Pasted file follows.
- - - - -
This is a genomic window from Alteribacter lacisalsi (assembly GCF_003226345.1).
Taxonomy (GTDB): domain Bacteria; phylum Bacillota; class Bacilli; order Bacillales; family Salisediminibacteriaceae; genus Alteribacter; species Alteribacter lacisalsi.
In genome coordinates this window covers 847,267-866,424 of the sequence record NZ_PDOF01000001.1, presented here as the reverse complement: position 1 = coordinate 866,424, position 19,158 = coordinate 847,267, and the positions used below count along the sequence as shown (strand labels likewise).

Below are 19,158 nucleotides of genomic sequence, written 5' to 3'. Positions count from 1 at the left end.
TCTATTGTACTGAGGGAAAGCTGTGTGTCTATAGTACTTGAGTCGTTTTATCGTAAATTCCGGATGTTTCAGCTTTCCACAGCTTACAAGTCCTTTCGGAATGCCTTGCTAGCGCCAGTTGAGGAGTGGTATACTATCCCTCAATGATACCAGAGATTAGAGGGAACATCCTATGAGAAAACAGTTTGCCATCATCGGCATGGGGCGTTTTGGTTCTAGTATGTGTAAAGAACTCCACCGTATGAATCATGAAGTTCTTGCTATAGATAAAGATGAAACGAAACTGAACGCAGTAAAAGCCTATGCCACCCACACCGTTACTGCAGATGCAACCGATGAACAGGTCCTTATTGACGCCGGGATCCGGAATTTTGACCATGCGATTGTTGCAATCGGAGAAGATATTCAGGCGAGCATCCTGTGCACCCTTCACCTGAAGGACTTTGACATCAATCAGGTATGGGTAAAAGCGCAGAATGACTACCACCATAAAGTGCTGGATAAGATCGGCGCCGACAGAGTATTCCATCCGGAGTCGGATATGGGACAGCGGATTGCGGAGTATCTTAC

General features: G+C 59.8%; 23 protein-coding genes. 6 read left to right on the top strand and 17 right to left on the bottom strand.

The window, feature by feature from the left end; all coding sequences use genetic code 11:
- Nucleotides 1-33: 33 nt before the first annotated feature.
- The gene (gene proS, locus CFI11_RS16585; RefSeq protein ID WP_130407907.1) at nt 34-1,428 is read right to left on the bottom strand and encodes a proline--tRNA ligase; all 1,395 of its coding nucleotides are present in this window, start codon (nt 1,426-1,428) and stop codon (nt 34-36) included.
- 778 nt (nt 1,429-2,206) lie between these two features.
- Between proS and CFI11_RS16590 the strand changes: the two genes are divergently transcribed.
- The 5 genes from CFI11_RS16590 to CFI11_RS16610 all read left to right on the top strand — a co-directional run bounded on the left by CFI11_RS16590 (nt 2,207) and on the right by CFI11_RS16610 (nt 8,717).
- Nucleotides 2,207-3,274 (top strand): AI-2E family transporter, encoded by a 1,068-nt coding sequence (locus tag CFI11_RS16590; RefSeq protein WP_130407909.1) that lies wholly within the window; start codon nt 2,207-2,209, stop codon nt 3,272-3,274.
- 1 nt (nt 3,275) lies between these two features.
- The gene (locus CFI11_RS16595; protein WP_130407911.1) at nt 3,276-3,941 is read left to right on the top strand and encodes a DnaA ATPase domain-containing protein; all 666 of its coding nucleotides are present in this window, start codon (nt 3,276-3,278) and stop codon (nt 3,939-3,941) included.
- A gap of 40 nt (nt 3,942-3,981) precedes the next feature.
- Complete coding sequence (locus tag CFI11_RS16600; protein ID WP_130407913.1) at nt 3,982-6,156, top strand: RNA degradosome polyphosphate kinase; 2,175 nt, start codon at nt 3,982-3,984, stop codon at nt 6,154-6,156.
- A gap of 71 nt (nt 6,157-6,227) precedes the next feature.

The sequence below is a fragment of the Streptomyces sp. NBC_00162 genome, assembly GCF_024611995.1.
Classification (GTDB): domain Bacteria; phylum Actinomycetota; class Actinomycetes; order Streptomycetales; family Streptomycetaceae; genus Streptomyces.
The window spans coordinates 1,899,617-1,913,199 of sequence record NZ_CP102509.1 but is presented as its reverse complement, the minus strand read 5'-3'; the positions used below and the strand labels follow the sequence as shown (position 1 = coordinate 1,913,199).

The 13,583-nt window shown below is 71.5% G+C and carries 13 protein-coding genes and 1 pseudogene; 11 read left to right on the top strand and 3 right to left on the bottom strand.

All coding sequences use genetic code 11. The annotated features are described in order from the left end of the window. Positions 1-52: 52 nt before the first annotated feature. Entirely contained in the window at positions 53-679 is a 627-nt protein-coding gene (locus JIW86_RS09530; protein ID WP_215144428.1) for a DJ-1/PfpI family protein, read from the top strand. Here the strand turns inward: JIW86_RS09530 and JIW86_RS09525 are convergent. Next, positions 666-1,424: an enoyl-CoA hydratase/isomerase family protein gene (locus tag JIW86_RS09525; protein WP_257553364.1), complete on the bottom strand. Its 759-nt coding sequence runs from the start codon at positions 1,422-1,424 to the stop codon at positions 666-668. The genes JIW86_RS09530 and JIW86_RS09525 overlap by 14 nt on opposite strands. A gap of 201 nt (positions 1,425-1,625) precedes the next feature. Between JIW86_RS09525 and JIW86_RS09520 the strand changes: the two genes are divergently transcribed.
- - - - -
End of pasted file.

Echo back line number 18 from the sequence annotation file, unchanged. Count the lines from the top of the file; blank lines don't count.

- A gap of 71 nt (nt 6,157-6,227) precedes the next feature.